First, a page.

US Dollar: Mar '23 USD is Up at 103,740.
Energies: Jan '23 Crude is Up at 76.96.
Financials: The Mar '23 30 Year T-Bond is Down 1 tick and trading at 128.02.
Indices: The Mar '23 S&P 500 emini ES contract is 81 ticks Higher and trading at 3696.50.
Gold: The Feb'23 Gold contract is trading Down at 1823.30. Gold is 21 ticks Lower than its close.
This is not a correlated market. The dollar is Up, and Crude is Up which is not normal, but the 30 Year T-Bond is trading Lower. The Financials should always correlate with the US dollar such that if the dollar is lower, then the bonds should follow and vice-versa. The S&P is Higher, and Crude is trading Higher which is not correlated. Gold is trading Lower which is correlated with the US dollar trading Up. I tend to believe that Gold has an inverse relationship with the US Dollar as when the US Dollar is down, Gold tends to rise in value and vice-versa. Think of it as a seesaw, when one is up the other should be down. I point this out to you to make you aware that when we don't have a correlated market, it means something is wrong. As traders you need to be aware of this and proceed with your eyes wide open. Currently all of Asia is trading mainly Lower with the exception of the Hang Seng and Singapore exchanges. All of Europe is trading Higher.
Possible challenges to traders today
Current Account is out at 8:30 AM EST. This is not Major.
CB Consumer Confidence is out at 10 AM EST. This is Major.
Existing Home Sales is out at 10 AM EST. This is Major.
Crude Oil Inventories is out at 10:30 AM EST. This is Major.
Traders, please note that we've changed the Bond instrument from the 30 year (ZB) to the 10 year (ZN). They work exactly the same.
We've elected to switch gears a bit and show correlation between the 10-year bond (ZN) and the S&P futures contract. The S&P contract is the Standard and Poor's, and the purpose is to show reverse correlation between the two instruments. Remember it's likened to a seesaw, when up goes up the other should go down and vice versa.
Yesterday the ZN hit a Low at around 9:50 AM EST. The S&P was in a Downswing at around the same time. If you look at the charts below ZN gave a signal at around 9:50 AM and the S&P gave a signal at around the same time. Look at the charts below and you'll see a pattern for both assets. ZN hit a Low at around 9:50 AM and migrated Higher. These charts represent the newest version of MultiCharts and I've changed the timeframe to a 15-minute chart to display better. This represented a Long opportunity on the 10-year note, as a trader you could have netted about 20 ticks per contract on this trade. Each tick is worth $15.625. Please note: the front month for the ZN is now Mar '23. The S&P contract is now Mar' 23 as well. I've changed the format to Renko Bars such that it may be more apparent and visible.
Charts courtesy of MultiCharts built on an AMP platform
ZN - Mar 2023 - 12/20/22
S&P - Dec 2022 - 12/20/22
Yesterday we gave the markets a Neutral or Mixed bias as we didn't see much in the way of correlation yesterday morning. The indices veered to the Upside as the Dow closed 92 points Higher and the other indices traded Higher as well albeit fractionally. Today we aren't dealing with a correlated market and our bias is to the Upside.
Could this change? Of Course. Remember anything can happen in a volatile market.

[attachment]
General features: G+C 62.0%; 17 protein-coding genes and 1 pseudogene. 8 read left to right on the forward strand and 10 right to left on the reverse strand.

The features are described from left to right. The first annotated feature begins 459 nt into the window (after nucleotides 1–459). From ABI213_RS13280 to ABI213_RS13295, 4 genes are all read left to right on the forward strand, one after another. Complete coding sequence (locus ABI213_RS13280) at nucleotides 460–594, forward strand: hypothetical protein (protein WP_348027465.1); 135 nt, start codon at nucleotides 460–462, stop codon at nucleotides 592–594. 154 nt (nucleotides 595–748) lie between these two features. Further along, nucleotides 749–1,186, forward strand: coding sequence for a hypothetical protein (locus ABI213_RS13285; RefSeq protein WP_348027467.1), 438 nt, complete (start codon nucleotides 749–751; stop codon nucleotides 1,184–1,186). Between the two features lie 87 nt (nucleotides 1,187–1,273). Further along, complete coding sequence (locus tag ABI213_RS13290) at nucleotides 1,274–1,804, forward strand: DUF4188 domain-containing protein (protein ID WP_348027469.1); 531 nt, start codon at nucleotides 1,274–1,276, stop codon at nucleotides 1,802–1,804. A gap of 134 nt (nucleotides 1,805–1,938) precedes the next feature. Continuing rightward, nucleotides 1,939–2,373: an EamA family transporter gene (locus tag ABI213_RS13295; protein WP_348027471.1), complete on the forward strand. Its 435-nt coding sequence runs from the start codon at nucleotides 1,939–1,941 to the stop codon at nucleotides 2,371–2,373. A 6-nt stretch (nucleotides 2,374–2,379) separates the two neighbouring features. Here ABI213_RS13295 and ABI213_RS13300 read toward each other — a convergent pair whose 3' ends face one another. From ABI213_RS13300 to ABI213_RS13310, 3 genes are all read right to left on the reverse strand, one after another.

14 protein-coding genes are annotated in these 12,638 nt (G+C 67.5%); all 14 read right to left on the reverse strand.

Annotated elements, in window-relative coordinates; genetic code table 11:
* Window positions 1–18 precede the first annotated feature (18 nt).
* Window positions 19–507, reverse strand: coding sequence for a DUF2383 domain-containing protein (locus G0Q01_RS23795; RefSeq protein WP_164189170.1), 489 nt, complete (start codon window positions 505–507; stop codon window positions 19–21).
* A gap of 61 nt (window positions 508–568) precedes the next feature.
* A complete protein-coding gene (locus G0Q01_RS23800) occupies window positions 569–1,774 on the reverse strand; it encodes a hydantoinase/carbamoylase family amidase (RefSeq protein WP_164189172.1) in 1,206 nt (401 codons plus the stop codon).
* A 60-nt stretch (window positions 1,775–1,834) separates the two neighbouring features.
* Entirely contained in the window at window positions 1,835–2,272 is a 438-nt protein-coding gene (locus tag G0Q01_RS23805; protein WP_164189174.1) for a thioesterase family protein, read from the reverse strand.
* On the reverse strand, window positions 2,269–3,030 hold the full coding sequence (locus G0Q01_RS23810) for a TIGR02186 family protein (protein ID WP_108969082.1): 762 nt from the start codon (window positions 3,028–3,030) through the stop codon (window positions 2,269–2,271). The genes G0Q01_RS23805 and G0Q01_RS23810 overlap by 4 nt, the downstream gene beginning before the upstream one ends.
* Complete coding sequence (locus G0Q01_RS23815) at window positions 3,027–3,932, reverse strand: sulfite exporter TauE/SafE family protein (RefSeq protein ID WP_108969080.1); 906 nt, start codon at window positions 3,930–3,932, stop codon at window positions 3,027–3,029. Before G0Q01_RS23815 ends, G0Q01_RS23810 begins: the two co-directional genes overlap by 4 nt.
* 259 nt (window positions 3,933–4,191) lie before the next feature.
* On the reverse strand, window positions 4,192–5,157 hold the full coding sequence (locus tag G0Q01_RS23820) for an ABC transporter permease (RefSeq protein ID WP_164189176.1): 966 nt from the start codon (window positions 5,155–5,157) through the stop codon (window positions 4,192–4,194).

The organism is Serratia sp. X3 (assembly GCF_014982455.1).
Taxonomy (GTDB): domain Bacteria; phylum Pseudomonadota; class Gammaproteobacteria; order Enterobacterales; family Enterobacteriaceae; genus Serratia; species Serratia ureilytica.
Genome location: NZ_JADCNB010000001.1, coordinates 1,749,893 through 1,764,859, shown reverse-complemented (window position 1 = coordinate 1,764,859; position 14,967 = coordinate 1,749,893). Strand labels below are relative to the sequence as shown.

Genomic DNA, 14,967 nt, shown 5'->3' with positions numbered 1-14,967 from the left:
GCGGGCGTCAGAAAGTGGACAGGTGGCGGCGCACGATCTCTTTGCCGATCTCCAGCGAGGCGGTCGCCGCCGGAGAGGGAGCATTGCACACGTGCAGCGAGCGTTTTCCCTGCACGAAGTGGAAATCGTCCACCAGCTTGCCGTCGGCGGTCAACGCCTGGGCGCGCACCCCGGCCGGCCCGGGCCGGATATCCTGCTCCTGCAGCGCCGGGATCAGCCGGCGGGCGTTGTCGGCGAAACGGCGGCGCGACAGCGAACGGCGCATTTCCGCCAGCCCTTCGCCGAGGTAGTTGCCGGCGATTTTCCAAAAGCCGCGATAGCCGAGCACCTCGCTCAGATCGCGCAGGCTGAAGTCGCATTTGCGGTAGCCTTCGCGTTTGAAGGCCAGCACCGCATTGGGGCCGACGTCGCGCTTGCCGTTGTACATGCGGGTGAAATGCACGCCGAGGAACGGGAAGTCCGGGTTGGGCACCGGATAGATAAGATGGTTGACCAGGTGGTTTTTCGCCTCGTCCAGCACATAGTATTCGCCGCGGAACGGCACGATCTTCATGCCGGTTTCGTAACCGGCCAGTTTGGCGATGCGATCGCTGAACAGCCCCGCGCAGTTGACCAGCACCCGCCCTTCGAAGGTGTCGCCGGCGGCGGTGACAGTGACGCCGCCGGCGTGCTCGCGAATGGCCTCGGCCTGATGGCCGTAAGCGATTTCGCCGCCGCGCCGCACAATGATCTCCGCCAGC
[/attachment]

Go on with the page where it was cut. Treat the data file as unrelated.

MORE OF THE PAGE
Yesterday we gave the markets a Neutral bias as we didn't see much in the way of correlation. The markets finally achieved an Upside Day after 4 down days in a row. However, it was only slightly Higher, and it isn't as though we will see a Santa Claus rally this close to Christmas. Today we have Consumer Confidence and Existing Home Sales; both of which are major and proven market movers. Will this be enough to propel the markets Higher? Only time will tell.
Trading performance displayed herein is hypothetical. The following Commodity Futures Trading Commission (CFTC) disclaimer should be noted.
Hypothetical performance results have many inherent limitations, some of which are described below. No representation is being made that any account will or is likely to achieve profits or losses similar to those shown.
In fact, there are frequently sharp differences between hypothetical performance results and the actual results subsequently achieved by any particular trading program. One of the limitations of hypothetical performance trading results is that they are generally prepared with the benefit of hindsight.
In addition, hypothetical trading does not involve financial risk, and no hypothetical trading record can completely account for the impact of financial risk in actual trading. For example, the ability to withstand losses or to adhere to a particular trading program in spite of trading losses are material points which can also adversely affect actual trading results.
There are numerous other factors related to the markets in general or to the implementation of any specific trading program which cannot be fully accounted for in the preparation of hypothetical performance results and all of which can adversely affect actual trading results.
Trading in the commodities markets involves substantial risk and YOU CAN LOSE A LOT OF MONEY, and thus is not appropriate for everyone. You should carefully consider your financial condition before trading in these markets, and only risk capital should be used.
In addition, these markets are often liquid, making it difficult to execute orders at desired prices. Also, during periods of extreme volatility, trading in these markets may be halted due to so-called “circuit breakers” put in place by the CME to alleviate such volatility. In the event of a trading halt, it may be difficult or impossible to exit a losing position.
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